Throughout this year of travels I have been, many times, more often than I would usually find myself, in places and situations in which I said to myself: “wow, this is a truly perfect moment!”. About some of these moments I wrote in this travel journal. But each time it happens, I realize that it is not necessarily the place and the time that makes it perfect, but the way my heart, in that moment, melts down a little, opens up to receive and understand the beauty around it. Because the beauty is always there! Even in the most ordinary situations of your life, even at the breakfast table, pourring your coffee, or going to work in the morning, looking at all the different people around you, each with their world and life around them, or looking at the clouds in the sky, with their different shades and colors, or going to a park, or meeting a friend, or enjoying the comfort and coziness of your home. Or reading a book, or playing a computer game you love, or cooking for someone you love. All of these can be moments of happiness – only if you acknowledge them as such. Of course that when you travel, as I am now, it is easier to let your heart open in this way and feel this happiness. But I tell you, precisely because I do feel it now and because I felt it sometimes when I was back home, happiness does not depend on what is happening in your life or in the world around you! I know that many have said this before and that this is not anything new, but I just want to share this with you, my own little revelation: happiness is about opening your heart to receive the beauty that already IS there. Sometimes this is easier to do, other times it’s more difficult. That’s why we should practice it, whenever we find it easy, so that we have the experience of what happiness feels like, for those moments when everything seems dark and gloomy and hopeless.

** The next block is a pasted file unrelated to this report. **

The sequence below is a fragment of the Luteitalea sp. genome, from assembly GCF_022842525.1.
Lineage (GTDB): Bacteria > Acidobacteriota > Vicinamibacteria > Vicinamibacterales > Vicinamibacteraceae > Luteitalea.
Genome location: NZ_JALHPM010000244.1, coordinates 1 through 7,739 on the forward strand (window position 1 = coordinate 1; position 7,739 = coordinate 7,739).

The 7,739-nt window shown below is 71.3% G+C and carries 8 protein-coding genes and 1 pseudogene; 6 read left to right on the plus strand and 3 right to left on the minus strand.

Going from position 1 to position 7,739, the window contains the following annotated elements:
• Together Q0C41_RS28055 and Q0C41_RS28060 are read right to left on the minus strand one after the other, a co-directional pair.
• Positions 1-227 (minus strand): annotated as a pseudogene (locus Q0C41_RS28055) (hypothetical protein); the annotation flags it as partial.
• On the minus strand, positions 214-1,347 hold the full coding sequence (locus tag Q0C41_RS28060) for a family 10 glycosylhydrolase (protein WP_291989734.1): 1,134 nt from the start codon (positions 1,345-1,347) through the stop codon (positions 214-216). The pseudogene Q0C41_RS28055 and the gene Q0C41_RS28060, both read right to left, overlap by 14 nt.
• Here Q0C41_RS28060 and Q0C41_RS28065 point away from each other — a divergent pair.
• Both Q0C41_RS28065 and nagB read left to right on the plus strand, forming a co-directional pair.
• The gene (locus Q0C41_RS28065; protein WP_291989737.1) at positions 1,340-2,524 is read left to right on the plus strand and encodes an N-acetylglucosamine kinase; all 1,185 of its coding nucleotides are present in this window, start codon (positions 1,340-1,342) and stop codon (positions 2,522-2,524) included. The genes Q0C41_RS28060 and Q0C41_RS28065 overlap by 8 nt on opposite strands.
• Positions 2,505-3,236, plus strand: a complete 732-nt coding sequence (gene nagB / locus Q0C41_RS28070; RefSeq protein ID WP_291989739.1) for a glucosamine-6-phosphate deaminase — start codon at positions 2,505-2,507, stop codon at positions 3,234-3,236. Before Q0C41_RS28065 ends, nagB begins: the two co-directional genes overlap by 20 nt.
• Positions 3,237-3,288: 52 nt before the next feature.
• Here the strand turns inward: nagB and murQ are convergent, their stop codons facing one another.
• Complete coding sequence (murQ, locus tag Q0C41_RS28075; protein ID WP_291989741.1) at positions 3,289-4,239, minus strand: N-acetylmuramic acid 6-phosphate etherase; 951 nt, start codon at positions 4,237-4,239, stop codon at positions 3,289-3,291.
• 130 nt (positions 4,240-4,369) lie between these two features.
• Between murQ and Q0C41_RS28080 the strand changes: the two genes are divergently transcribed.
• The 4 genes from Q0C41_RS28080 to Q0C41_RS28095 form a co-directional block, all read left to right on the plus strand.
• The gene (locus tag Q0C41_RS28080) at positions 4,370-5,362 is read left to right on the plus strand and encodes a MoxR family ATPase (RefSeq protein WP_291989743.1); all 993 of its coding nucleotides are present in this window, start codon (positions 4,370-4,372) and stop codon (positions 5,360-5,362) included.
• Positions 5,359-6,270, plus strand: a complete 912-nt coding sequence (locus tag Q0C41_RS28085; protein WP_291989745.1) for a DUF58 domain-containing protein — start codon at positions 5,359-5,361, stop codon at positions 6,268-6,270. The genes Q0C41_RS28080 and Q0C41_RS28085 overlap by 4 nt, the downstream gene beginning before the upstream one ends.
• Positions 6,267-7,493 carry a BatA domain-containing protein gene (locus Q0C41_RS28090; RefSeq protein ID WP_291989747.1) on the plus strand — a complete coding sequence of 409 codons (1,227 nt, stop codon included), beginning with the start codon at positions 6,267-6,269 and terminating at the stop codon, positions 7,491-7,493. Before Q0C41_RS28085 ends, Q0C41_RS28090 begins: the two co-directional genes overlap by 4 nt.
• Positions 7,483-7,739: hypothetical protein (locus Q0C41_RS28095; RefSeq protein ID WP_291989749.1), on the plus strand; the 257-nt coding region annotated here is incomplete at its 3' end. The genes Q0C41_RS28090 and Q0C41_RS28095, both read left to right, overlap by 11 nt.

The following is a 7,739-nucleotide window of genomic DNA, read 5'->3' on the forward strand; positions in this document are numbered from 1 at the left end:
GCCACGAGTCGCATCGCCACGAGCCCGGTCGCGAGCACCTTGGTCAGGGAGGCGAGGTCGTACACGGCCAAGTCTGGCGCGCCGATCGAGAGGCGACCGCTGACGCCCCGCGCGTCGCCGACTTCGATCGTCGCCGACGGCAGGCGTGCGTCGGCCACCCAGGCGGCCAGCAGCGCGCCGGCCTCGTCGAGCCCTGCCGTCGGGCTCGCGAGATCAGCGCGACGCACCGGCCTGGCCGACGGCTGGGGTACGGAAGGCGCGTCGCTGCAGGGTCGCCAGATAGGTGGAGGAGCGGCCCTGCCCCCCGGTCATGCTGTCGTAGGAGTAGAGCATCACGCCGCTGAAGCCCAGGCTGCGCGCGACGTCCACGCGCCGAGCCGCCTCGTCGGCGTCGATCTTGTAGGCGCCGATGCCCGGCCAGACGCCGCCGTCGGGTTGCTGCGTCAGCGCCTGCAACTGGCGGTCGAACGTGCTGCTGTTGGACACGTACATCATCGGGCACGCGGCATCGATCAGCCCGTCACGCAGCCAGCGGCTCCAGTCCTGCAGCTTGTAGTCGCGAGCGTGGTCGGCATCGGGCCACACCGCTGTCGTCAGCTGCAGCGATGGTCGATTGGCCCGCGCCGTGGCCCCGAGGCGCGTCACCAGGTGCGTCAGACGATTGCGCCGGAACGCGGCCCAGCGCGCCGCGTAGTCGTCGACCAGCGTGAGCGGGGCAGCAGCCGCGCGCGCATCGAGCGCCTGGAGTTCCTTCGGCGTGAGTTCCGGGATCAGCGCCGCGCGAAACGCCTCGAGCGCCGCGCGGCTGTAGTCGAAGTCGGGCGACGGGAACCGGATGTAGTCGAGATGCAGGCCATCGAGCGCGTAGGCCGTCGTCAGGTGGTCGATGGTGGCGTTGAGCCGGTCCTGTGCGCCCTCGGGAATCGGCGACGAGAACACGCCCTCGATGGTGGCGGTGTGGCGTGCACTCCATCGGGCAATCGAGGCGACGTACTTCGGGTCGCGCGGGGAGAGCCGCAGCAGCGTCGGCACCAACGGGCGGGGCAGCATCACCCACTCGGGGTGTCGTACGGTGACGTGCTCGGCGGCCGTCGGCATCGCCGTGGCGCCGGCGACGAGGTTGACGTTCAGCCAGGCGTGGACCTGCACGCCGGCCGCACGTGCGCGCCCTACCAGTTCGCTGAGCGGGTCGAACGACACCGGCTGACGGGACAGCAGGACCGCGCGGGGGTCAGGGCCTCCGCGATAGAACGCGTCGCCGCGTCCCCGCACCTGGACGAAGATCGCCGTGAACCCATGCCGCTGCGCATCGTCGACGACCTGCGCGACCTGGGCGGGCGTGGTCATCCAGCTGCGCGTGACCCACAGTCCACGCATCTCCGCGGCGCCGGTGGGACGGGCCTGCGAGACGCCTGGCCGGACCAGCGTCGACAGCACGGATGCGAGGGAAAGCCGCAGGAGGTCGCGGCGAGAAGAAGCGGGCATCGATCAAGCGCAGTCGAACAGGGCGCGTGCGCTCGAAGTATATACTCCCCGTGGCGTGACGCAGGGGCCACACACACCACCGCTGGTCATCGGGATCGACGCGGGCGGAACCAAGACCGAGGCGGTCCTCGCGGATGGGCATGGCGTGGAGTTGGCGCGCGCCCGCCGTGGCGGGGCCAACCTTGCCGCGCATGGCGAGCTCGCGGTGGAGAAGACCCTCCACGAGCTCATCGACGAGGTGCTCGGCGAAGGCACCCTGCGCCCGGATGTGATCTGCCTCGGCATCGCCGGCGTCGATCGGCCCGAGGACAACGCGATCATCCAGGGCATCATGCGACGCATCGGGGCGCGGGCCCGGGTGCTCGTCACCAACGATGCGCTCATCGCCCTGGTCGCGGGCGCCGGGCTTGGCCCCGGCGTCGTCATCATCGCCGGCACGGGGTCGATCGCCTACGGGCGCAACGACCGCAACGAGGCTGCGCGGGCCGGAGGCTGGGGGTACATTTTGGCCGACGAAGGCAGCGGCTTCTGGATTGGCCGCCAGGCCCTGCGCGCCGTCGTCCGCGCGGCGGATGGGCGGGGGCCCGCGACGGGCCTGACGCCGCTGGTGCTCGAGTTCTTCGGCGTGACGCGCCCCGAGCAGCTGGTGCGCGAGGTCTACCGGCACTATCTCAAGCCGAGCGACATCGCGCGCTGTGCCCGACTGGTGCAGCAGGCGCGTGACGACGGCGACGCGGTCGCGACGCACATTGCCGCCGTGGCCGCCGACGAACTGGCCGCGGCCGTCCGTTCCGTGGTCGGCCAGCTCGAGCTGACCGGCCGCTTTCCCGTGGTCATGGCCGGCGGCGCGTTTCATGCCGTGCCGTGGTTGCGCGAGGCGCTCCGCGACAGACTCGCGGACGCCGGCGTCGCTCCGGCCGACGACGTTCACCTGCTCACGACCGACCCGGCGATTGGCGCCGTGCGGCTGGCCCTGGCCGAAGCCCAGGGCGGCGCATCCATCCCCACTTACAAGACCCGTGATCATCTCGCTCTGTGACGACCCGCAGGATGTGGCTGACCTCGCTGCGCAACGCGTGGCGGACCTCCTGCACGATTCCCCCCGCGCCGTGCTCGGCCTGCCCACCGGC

So go out today, and choose one place, one moment in which you can just relax. Look around you as if it were the first time you see everything, with new eyes and new heart. Smile and look at the beauty, the tenderness, the sweetness in the things and in the people surrounding you. Invite all that into your heart and let it sink in, until it reaches every fiber of your being, until you can feel it in your toes! Then breathe in, smile and feel how blessed you have been today.

After a while, hearing again the tune of the song that lighted up in me all that stream of thought, I got closer to the Thai couple, made friends and listened to what they were singing. And a new smile took over me. It was an old song that I had just discovered this summer and with which I fell instantly in love. I heard it from an Irish guy, who stayed in Afroz for a few weeks and used to play the guitar in the afternoon. It brought back memories of wonderful times, full moons, and loves, and friends, and smiles.

Afroz, here I come!